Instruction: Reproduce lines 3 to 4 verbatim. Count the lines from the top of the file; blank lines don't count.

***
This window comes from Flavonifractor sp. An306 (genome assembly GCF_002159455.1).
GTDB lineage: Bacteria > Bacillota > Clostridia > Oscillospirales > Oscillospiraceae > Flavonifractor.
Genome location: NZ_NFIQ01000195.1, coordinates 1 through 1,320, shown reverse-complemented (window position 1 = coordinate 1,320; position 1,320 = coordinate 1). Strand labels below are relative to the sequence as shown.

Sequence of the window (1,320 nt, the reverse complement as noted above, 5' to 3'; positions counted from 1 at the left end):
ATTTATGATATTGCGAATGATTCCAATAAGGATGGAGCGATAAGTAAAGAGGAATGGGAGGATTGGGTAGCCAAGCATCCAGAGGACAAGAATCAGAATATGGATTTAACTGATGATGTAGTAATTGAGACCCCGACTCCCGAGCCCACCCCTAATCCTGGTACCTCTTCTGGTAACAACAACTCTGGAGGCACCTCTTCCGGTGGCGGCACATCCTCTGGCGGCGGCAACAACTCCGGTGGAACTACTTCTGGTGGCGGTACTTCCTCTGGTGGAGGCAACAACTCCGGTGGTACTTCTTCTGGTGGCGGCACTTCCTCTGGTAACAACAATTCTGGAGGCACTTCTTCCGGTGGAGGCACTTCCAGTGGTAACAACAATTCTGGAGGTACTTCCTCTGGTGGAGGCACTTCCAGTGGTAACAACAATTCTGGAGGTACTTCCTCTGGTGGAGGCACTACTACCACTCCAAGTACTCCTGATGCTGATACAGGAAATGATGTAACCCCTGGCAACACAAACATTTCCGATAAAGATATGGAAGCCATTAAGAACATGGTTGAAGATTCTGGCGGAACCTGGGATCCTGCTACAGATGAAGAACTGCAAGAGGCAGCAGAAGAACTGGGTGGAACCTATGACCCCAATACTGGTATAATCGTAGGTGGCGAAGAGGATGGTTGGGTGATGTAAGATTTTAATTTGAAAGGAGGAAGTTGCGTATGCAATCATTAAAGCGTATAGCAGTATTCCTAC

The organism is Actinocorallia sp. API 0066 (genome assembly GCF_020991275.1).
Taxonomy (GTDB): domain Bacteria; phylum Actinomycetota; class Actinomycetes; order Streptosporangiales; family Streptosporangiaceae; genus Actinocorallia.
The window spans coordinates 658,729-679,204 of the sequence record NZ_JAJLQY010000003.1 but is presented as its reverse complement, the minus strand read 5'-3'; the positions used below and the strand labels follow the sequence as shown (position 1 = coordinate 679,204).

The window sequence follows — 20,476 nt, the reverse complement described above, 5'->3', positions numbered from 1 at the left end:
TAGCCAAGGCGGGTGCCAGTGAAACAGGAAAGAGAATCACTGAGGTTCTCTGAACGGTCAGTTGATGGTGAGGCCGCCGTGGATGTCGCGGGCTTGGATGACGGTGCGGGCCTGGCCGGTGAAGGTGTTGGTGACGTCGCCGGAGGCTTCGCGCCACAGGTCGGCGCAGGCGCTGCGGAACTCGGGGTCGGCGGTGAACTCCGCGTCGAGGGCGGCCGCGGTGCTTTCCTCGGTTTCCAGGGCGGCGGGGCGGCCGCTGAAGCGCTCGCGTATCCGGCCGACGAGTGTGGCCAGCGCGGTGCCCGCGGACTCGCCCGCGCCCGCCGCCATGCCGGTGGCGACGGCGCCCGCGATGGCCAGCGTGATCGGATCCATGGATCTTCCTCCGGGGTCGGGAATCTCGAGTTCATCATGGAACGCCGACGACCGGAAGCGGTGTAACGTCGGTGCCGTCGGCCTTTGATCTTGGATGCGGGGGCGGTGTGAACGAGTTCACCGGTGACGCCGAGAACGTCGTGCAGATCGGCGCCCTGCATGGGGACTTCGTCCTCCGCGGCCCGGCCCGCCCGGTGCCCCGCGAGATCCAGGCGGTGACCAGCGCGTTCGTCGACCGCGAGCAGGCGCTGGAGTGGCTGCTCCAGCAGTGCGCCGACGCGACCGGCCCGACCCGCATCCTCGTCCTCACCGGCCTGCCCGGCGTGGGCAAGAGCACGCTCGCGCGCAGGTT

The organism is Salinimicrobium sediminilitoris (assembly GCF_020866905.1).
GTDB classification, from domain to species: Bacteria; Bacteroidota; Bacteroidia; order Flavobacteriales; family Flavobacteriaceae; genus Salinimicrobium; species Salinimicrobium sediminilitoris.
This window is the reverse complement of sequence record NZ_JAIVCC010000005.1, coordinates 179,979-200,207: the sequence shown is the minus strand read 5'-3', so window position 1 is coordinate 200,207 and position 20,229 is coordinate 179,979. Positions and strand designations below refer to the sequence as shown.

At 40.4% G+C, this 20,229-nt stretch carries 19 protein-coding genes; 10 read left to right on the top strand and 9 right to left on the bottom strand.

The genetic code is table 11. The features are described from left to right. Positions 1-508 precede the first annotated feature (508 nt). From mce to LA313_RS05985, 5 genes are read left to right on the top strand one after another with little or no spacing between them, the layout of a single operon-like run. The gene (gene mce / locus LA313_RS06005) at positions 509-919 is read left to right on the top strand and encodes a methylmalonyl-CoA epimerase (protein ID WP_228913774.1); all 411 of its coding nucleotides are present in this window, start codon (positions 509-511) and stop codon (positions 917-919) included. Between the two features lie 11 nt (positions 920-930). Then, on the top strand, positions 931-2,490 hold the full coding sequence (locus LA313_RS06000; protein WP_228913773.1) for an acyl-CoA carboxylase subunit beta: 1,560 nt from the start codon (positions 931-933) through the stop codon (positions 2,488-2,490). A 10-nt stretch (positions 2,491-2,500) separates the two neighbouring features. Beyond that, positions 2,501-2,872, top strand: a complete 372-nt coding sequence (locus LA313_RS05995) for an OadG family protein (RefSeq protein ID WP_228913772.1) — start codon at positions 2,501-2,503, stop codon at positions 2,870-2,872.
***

Genome location: NZ_NFIQ01000195.1, coordinates 1 through 1,320, shown reverse-complemented (window position 1 = coordinate 1,320; position 1,320 = coordinate 1). Strand labels below are relative to the sequence as shown.

Sequence of the window (1,320 nt, the reverse complement as noted above, 5' to 3'; positions counted from 1 at the left end):